Jan 28, 2023
Jan 28, 2023
My Friendship with Yoga | Revathi Raj Iyer | Health & Fitness / Yoga | New Delhi: Winspire: An Imprint of Lifi Publications. 2017 | ISBN 13: 978-93-86191-00-7 | ISBN 10: 93-86191-00-8 | Pages 186 | Rs 240 | With Foreword by Swami Vimalananda, President, The Divine Life Society | Available worldwide: www.amazon.com, www.amazon.in, www.flipkart.com
Before diving headlong into the engaging pages of this highly practical, easy-to-follow, no-frills guide to Yoga by Revathi Raj Iyer, a well-trained practitioner herself, a creative writer, and one who has seen the country and abroad… let’s for a while warm up in a basking foreground.
Recent spurt in Yoga activity
Yoga, a hoary and time tested practical science of holistic health is a unique gift of India to the humanity with virtually no cost involved. Its importance and benefits have been universally acknowledged, and its acceptance has culminated in the International Yoga Day every 21 June – unanimously declared by the United Nations General Assembly on Dec 11, 2014 thanks to the power-packed efforts of our Prime Minister Narendra Modi, a regular practitioner himself and a human dynamo. Apart from its inexpensive overall health conditioning at the physical-psychic level of the individual, it is at the spiritual level a triune interconnect of the I-We-Divinity, promoting, in the process, universal peace and harmony.
A number of Yoga teachers, exponents, saints and institutes have been operating in the country and abroad, most of them highly educated, articulate and respected. We have many ashrams like those run by the Divine Life Society, Acharya Ramdev Baba, Sadguru Jaggi Vasudev, Sri Sri Ravishankar and the Vivekananda Kendra, to name a very sporadic few.
Yoga is not merely for the past or the present, it is meant more for the future, if the present developments are an indication, according to Sadguru Jaggi Vasudev who stressed so at the inauguration of the 112-foot tall, 500-ton Adiyogi Shiva statue on the sprawling premises of the Isha Foundation at Coimbatore on Feb 24, 2017 where the indefatigable Prime Minister Narendra Modi was the chief guest. The future of the Yoga is being paved by one million people being trained in it in 2017, according to the Sadguru. Shiva is known as the originator of yoga, hence Adiyogi.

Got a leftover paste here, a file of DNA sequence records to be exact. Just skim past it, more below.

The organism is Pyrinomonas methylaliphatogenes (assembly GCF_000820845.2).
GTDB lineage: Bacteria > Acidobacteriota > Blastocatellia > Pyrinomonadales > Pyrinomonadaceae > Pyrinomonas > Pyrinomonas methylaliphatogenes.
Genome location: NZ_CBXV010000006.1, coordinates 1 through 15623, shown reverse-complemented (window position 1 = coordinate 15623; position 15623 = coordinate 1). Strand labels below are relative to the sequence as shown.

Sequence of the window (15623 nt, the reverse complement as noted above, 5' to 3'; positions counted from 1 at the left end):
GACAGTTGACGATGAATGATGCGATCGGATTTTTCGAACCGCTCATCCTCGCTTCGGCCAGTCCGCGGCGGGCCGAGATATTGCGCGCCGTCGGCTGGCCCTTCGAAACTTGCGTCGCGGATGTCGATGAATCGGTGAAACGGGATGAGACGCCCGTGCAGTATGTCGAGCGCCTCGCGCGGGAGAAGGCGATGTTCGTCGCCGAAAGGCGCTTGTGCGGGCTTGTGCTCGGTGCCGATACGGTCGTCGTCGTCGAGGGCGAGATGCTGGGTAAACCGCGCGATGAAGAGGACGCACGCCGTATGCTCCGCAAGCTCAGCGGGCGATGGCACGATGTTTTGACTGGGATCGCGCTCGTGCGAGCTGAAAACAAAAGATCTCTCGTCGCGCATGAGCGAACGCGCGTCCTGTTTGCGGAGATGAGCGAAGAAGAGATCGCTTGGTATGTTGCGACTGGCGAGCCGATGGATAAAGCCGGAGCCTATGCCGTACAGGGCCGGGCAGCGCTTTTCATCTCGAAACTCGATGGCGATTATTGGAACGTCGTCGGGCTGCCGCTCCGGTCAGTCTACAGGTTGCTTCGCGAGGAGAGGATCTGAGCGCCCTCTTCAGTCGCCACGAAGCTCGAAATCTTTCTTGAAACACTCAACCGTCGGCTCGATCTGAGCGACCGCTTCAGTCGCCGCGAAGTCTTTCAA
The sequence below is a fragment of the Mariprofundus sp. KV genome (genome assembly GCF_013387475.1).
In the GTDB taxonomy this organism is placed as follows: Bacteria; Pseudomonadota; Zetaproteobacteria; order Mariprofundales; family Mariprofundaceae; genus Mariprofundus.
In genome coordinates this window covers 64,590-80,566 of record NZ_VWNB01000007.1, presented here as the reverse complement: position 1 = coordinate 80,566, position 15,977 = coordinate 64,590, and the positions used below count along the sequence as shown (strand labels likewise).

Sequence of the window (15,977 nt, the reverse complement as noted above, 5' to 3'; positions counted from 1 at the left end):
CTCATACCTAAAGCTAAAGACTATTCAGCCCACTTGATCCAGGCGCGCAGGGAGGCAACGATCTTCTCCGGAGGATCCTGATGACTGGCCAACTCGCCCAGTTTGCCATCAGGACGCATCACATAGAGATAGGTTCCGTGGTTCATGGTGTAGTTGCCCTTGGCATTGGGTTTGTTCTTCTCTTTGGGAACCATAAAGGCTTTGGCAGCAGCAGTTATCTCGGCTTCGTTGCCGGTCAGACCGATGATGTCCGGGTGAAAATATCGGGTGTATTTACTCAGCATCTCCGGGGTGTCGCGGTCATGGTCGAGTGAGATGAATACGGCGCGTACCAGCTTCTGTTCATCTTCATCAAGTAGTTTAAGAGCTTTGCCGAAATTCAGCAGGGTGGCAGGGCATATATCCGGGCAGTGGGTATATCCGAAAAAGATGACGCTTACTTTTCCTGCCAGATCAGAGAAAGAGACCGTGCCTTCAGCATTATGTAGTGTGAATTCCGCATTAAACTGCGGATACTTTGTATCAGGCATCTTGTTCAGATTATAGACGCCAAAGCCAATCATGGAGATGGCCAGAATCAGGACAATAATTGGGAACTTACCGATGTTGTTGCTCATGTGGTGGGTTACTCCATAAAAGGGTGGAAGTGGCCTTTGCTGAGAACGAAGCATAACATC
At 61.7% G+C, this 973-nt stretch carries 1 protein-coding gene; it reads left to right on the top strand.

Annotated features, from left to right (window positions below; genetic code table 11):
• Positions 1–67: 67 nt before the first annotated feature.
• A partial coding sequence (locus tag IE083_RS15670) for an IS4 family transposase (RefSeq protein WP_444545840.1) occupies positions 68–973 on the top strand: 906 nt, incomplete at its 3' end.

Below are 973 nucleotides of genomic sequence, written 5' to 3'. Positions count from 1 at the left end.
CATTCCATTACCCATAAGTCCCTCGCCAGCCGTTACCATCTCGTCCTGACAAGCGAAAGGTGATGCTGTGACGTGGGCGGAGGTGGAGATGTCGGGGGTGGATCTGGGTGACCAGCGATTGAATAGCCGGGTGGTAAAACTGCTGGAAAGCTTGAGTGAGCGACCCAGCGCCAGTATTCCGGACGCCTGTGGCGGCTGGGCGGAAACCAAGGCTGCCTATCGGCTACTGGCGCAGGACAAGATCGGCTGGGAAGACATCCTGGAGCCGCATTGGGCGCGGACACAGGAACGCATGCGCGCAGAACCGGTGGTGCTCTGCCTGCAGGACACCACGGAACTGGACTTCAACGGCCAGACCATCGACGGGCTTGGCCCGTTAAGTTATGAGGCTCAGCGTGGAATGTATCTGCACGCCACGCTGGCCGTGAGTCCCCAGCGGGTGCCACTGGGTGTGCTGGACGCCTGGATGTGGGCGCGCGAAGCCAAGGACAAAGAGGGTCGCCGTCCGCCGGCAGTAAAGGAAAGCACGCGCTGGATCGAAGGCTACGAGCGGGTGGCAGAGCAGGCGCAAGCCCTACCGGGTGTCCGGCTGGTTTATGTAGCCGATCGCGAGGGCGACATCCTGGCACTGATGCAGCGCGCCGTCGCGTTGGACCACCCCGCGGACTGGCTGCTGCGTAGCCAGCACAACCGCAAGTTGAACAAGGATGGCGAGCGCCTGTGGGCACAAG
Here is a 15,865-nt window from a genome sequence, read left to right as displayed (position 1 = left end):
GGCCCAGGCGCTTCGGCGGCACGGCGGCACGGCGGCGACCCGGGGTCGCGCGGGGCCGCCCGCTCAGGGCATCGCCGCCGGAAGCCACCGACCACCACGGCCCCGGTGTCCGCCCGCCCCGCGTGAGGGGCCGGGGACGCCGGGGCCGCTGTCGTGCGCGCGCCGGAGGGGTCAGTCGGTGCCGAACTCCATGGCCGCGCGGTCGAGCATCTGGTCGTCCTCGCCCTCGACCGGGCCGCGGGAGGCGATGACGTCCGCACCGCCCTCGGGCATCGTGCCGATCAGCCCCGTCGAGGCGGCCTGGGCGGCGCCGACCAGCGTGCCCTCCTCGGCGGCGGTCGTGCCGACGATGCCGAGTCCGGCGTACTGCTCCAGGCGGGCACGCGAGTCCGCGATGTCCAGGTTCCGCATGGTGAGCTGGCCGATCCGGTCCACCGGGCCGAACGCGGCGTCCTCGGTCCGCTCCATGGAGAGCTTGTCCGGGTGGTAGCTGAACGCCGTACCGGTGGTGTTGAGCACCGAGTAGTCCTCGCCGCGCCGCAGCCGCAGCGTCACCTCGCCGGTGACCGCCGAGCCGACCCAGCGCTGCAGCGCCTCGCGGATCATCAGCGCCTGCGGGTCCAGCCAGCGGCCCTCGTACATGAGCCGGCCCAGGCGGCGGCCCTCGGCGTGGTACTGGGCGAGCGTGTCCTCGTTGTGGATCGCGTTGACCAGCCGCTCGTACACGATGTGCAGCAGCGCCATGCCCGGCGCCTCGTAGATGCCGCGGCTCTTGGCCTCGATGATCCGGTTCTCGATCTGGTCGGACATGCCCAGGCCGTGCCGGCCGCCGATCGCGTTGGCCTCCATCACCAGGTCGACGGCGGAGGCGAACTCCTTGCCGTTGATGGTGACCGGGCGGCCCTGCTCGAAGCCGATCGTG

More and more universities, organisations and institutions are coming forward to teach and popularise the science and art of Yoga.
Apart from the massive demonstrations of Yoga on the International Yoga day in 2015 and 2016, the 17th International Counter Terrorism Seminar at NSG premises was a witness to its performance in Gurugram on Feb 8, 2017.
The third International Yoga Day due on June 21, 2017 is so highly billed that the Uttar Pradesh Chief Minister Yogi Adityanath, Governor Ram Naik and Acharya Ramdev Baba took to rehearsals on Jun 7, 2017 in Lucknow, two weeks ahead.
When Yoga is a universally beneficial phenomenon, the government of the country of its origin should, without feeling shy, be statesmanlike in its approach and take a clear-cut and promoting stand. Luckily, this is what has been happening with the Narendra Modi led NDA government unlike in the earlier dispensations. The latent and pent-up interest in Yoga has now exuberantly come out to the fore.
The author takes her training in Fiji Islands